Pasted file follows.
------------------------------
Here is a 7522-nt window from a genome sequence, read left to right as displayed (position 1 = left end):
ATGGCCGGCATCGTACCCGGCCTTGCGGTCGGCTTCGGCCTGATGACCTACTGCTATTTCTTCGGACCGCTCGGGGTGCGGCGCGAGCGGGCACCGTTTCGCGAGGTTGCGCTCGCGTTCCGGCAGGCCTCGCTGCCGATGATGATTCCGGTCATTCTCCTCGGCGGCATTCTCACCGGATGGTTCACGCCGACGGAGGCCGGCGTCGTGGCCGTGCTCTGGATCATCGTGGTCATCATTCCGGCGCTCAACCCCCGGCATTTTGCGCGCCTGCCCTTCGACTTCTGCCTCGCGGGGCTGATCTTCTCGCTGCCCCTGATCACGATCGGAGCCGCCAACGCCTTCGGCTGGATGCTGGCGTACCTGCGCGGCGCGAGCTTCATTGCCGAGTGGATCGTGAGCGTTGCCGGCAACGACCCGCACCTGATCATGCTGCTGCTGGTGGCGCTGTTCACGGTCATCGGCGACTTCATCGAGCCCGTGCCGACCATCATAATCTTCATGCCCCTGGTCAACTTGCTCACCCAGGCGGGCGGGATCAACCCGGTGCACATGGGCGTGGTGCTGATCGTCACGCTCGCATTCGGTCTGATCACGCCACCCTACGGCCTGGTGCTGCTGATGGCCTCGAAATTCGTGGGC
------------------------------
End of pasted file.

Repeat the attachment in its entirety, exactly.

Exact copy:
Here is a 7522-nt window from a genome sequence, read left to right as displayed (position 1 = left end):
ATGGCCGGCATCGTACCCGGCCTTGCGGTCGGCTTCGGCCTGATGACCTACTGCTATTTCTTCGGACCGCTCGGGGTGCGGCGCGAGCGGGCACCGTTTCGCGAGGTTGCGCTCGCGTTCCGGCAGGCCTCGCTGCCGATGATGATTCCGGTCATTCTCCTCGGCGGCATTCTCACCGGATGGTTCACGCCGACGGAGGCCGGCGTCGTGGCCGTGCTCTGGATCATCGTGGTCATCATTCCGGCGCTCAACCCCCGGCATTTTGCGCGCCTGCCCTTCGACTTCTGCCTCGCGGGGCTGATCTTCTCGCTGCCCCTGATCACGATCGGAGCCGCCAACGCCTTCGGCTGGATGCTGGCGTACCTGCGCGGCGCGAGCTTCATTGCCGAGTGGATCGTGAGCGTTGCCGGCAACGACCCGCACCTGATCATGCTGCTGCTGGTGGCGCTGTTCACGGTCATCGGCGACTTCATCGAGCCCGTGCCGACCATCATAATCTTCATGCCCCTGGTCAACTTGCTCACCCAGGCGGGCGGGATCAACCCGGTGCACATGGGCGTGGTGCTGATCGTCACGCTCGCATTCGGTCTGATCACGCCACCCTACGGCCTGGTGCTGCTGATGGCCTCGAAATTCGTGGGC